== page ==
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Cox Thermal Hopper Two-Needle Carb

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Cox Thermal Hopper Two-Needle Carb

Old 06-09-2005, 07:09 AM
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jetpack
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Default Cox Thermal Hopper Two-Needle Carb

How does a Cox two-needle carb work for the old Thermal Hopper engine? It looks like the standard TD Needle Body but it has two needles??? What is the benifit here?
Old 06-09-2005, 07:46 AM
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Default RE: Cox Thermal Hopper Two-Needle Carb

jetpack,

Using two needles is a primative form of throttle. You used one needle for high speed and two (or the other) for low speed.

Some would have one needle set lean and one set rich and switch between needles. Others used one needle for high speed and added the other (using both) for low speed.

I would imagine the two needle setup is as scarce as the cage mount for the Thermal Hopper. I have a couple of TH's but neither the cage mount nor the twin needle.

You should be able to run it fine with one needle.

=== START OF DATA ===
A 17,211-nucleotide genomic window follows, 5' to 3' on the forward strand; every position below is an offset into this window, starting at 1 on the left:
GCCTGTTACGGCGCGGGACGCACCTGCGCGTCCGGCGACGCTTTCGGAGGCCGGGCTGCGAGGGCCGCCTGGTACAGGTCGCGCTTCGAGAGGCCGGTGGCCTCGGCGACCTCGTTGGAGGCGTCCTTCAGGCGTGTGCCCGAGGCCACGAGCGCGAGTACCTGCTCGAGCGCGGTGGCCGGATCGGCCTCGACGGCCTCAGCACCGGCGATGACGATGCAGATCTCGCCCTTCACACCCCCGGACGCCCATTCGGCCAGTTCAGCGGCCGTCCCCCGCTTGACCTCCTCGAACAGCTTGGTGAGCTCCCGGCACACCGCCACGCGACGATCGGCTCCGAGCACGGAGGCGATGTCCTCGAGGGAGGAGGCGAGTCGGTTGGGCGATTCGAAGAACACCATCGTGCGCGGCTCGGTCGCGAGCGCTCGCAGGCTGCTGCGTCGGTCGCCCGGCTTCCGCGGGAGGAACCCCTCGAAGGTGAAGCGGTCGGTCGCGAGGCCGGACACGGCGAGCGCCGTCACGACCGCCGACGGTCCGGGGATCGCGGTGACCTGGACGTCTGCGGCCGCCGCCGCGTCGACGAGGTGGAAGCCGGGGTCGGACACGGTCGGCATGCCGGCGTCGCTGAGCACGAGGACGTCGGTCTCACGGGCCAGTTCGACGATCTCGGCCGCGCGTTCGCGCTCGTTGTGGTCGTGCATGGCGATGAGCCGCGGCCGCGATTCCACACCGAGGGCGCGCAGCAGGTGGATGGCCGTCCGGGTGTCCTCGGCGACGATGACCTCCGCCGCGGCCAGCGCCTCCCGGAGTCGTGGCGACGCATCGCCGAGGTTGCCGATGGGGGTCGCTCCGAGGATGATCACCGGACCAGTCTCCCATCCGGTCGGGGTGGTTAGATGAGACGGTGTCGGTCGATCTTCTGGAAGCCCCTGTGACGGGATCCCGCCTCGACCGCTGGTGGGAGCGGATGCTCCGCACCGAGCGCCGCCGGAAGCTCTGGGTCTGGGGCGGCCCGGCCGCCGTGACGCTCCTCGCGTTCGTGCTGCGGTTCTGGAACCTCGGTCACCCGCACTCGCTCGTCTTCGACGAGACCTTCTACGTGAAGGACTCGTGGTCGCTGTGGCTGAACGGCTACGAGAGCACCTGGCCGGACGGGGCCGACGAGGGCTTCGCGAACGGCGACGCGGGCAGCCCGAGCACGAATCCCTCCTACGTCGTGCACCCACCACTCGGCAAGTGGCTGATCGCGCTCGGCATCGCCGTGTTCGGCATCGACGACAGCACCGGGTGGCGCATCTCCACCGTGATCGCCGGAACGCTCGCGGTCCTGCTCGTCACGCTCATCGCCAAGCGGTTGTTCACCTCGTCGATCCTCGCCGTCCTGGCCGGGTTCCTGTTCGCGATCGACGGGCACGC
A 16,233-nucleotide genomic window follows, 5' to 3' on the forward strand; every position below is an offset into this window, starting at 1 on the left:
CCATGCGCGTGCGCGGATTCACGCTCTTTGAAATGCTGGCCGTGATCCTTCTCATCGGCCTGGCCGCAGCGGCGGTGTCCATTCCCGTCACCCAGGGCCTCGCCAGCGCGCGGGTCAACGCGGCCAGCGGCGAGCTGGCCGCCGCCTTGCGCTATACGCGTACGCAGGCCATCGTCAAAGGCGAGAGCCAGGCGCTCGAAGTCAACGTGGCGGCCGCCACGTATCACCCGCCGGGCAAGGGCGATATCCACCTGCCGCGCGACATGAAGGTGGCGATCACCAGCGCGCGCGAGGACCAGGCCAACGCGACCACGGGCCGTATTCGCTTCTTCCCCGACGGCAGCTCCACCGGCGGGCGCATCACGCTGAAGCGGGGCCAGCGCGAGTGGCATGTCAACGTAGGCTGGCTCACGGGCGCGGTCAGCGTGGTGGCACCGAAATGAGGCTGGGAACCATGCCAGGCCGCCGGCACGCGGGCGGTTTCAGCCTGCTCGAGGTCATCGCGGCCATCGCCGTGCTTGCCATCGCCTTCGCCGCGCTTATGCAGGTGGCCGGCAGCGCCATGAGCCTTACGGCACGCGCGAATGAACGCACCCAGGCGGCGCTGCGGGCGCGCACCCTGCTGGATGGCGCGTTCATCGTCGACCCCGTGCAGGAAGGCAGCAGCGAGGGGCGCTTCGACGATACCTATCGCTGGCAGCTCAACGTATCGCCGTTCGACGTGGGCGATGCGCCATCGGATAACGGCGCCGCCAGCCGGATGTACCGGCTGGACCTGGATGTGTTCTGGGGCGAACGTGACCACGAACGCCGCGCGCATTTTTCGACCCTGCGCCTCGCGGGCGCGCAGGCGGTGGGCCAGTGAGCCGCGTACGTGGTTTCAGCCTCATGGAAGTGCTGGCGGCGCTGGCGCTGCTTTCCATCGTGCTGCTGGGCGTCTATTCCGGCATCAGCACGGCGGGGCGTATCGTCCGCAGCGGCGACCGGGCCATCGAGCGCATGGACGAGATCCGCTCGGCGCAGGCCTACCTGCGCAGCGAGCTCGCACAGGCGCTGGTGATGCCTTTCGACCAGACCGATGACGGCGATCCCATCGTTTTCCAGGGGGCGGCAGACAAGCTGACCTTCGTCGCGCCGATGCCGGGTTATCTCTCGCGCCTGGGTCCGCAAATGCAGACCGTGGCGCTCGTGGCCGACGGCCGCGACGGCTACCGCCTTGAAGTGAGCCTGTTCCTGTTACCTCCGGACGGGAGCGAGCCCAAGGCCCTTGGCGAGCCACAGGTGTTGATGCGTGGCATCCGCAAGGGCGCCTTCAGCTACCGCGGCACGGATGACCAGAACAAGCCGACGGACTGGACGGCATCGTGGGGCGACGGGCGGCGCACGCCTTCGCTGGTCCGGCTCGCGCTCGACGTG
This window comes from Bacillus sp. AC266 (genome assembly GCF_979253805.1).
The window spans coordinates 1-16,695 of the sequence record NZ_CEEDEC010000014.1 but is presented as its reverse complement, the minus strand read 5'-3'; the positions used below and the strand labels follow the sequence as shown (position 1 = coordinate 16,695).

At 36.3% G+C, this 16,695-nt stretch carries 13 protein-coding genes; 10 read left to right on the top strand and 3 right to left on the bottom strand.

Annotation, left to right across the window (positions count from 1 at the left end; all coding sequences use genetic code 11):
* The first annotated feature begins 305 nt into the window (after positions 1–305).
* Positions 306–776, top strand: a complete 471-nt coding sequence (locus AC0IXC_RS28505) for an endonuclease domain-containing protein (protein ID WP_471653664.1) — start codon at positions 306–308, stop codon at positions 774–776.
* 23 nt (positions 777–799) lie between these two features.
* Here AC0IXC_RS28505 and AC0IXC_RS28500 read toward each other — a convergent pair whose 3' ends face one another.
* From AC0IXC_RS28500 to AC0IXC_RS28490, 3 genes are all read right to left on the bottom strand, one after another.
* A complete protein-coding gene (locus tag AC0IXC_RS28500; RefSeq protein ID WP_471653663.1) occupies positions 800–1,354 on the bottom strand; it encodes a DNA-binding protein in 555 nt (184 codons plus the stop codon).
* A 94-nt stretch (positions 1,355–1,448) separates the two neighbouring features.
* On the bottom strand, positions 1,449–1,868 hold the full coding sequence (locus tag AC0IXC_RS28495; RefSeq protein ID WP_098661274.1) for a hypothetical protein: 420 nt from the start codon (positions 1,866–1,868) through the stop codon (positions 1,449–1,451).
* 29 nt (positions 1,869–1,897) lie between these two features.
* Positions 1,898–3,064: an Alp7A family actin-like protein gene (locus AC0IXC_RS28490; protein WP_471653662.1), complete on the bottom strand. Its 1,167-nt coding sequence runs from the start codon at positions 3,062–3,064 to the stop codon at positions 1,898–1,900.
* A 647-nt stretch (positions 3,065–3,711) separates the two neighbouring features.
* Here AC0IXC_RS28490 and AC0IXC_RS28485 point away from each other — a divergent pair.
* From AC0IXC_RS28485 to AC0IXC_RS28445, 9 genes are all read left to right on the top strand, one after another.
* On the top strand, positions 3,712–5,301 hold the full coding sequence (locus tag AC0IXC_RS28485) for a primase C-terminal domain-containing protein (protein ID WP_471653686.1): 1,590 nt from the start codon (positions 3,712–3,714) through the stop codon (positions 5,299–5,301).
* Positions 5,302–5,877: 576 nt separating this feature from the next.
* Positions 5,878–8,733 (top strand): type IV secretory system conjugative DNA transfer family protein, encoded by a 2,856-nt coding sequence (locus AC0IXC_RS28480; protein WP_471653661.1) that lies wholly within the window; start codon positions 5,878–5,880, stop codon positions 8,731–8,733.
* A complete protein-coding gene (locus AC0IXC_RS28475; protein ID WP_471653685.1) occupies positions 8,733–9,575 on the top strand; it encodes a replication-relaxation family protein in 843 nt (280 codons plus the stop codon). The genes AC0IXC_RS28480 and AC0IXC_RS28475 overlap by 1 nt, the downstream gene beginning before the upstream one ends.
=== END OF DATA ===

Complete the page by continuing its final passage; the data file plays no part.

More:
George
Old 06-09-2005, 04:19 PM
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Default RE: Cox Thermal Hopper Two-Needle Carb

Thanks George,

You mention its a form of throttle control, was there a throttle ring of some sorts used? I seen one recently but it was just the "modified" TD body as mentioned. How does the two needles control the speed of the motor I guess is the question. I'm still miffed.....lol. All I know is it hit me kinda strange when I seen it, and couldn't quite figure it out.
Old 06-09-2005, 06:57 PM
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Default RE: Cox Thermal Hopper Two-Needle Carb

jetpack,

I think primative is the operative word.

There were only two speeds slow and fast.

The next phase for "throttle" was an exhaust restrictor only. These came mostly in butterfly and barrel type. (Plus home-made.)

Next were the coupled exhaust restrictor with an intake baffle, then finally an intake barrel.

At least, that's the way I remember it.

George
Old 06-09-2005, 07:14 PM
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Default RE: Cox Thermal Hopper Two-Needle Carb


ORIGINAL: gcb

jetpack,

I think primative is the operative word.

There were only two speeds slow and fast.